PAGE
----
Dè bhios tunnag ag ràdh?
etc.
So GME kids are very familiar with that pattern.
Exposure to the correct pattern doesn't necessarily compensate for exposure to the incorrect one -- it may even further the confusion.

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Re: matamataig---àireamheachd

Unread post by akerbeltz » Tue Mar 10, 2020 11:23 pm

The dog says af af in Gaelic, incidentally, ùf ùf is just a respelling of woof. 8-)
It would be trivial to switch from tha... a' dèanamh... to bidh... a' dèanamh..., though, and the schools then wouldn't be actively exposing kids to a misleading model on a daily basis.
The use of tha here is hardly paradigm shattering. Even if you read really old stuff, bidh is used a lot less for the present habitual than grammar books say. Sure, it does cover the present habitual but its use isn't anywhere near as rigid as, say, the conditional for conditional stuff.

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Re: matamataig---àireamheachd

Unread post by Tha_Mi_Sgìth » Wed Mar 18, 2020 12:49 am

In Cròileaganan and any materials I've seen, children are given "Bidh cù ag ràdh ùf, ùf, ùf" (woof) and not "af, af, af", so I think there's a big job to change the existing practice of using English animal sounds. It would appear that most Gaelic speakers generally don't care or know about Gaelic animal sounds. They say pigs "oink" and even that hedgehogs "snuffle" (yes). It's as if they believe the language never had it's own way to say these sounds. Such a pity.

Returning to my issues with arithmetic, I am in a quandry about the use of "tha/Dè tha" vs "bidh/Dè bhios". I have learnt that both "Will you live here? and "Do you live here?" = "Am fuirich thu an-seo?" and that "Are you living here?" = "A bheil thu a' fuireach an-seo?" But is this another lost cause, lost to language erosion, or was it never really so strict anyway?

Arithmetic statements are not just for "today", they are enduring. To me, that suggests that "bidh" would be more appropriate. But when I suggested this recently, someone told me that using "bidh/dè bhios" would be harder for the little ones than just using "tha/dè tha". So it seems to be there are various forces at play (i.e. not just the principal of using of present habitual or not, but a desire to be "dumbing down" grammar for children, which will just become how the adult speaks), and I have grave concerns for the current state of Gaelic standards in GME. Nobody ever dumbed down English grammar for me in school, and I didn't suffer any hardship because of it!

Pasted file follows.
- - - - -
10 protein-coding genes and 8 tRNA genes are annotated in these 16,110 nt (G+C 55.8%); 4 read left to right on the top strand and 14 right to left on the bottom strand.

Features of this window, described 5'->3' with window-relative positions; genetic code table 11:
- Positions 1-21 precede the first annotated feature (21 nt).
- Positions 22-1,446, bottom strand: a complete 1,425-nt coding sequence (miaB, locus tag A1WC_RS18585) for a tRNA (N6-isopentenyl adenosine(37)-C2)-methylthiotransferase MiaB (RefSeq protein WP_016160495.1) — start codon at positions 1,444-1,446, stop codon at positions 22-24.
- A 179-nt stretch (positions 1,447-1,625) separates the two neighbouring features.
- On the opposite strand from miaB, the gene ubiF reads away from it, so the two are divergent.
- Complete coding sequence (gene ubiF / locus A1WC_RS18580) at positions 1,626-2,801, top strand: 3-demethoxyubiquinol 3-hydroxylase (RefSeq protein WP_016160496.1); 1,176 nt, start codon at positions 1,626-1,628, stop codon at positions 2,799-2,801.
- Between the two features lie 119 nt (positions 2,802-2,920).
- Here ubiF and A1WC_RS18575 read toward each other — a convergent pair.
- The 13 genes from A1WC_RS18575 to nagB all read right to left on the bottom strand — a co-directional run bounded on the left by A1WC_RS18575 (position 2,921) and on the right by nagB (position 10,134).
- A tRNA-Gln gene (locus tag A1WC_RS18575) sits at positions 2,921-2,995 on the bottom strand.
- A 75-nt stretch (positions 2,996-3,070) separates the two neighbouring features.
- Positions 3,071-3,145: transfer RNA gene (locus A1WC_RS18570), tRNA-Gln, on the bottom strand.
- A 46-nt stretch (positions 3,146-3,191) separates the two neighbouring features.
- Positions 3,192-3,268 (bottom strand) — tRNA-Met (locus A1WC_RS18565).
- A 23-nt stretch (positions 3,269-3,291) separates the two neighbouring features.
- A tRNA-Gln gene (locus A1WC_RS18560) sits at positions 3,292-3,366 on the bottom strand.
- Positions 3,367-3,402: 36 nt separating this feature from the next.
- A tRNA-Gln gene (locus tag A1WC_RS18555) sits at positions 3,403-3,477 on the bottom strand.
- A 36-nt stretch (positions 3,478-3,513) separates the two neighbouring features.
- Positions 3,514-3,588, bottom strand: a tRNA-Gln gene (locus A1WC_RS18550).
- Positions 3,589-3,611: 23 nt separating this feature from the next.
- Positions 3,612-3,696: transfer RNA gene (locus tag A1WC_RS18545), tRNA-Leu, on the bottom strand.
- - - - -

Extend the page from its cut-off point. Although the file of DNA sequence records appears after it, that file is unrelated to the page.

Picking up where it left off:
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Re: matamataig---àireamheachd

Unread post by GunChleoc » Wed Mar 18, 2020 11:30 am

My brain understands "Am fuirich thu an-seo?" as "Will you stay here", and not as "Do you live/stay here?" at all.
Oileanach chànan chuthachail
Na dealbhan agam

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Re: matamataig---àireamheachd

Unread post by Tha_Mi_Sgìth » Wed Mar 18, 2020 5:02 pm

OK, if that's the case for your brain, then could you please tell me how you would say the following:
"Do you live (stay) here, permanently?"
"Are you living here, just now?"

In "Gaelic in 12 Weeks" it has on page 110:
'The future forms of tha may also be used to denote habitual actions, particularly when adverbs implying habit are present, e.g.:
Bidb mi ann an Glaschu a h-uile latha. I am in Glasgow every day.
Bidh mi a' snàmh a h-uile madainn. I swim every morning.'

Also in section 64c on page 113: Habitual Present:
'Ceannaichidh lain am pàipear a h-uile latha. John buys the paper every day.
Falbhaidh iad gach seachdain. They go away every week.
Bidh mi an Glaschu gu math tric. I am in Glasgow fairly frequently.'

I think the question forms of the first two of these would use "do":
An ceannaich Iain am pàipear a h-uile latha? Does John buy a paper every day?
Am falbh iad gach seachdain? Do they go away every week?

That's why I thought "Am Fuirich thu..." could mean "Do you stay/live ..."

For a learner, the examples in books like Gaelic in 12 Weeks form important illustrations of usage. It is the case that they are not reliable?

Returning to arithmetic, how do I say "What does one plus two make/equal?"?
Is it the same as "What is one plus two?" ??
In other words, in Gaelic, should I use the present with "Tha/Dè tha?", or the future habitual with "Bidh/Dè bhios?"
Or are both perfectly acceptable?

A separate question: in these arithmetic sentences, should I use "a h-aon, a dhà, a trì", or just "aon, dhà, trì"??

Thanks for any opinion or advice anyone can offer.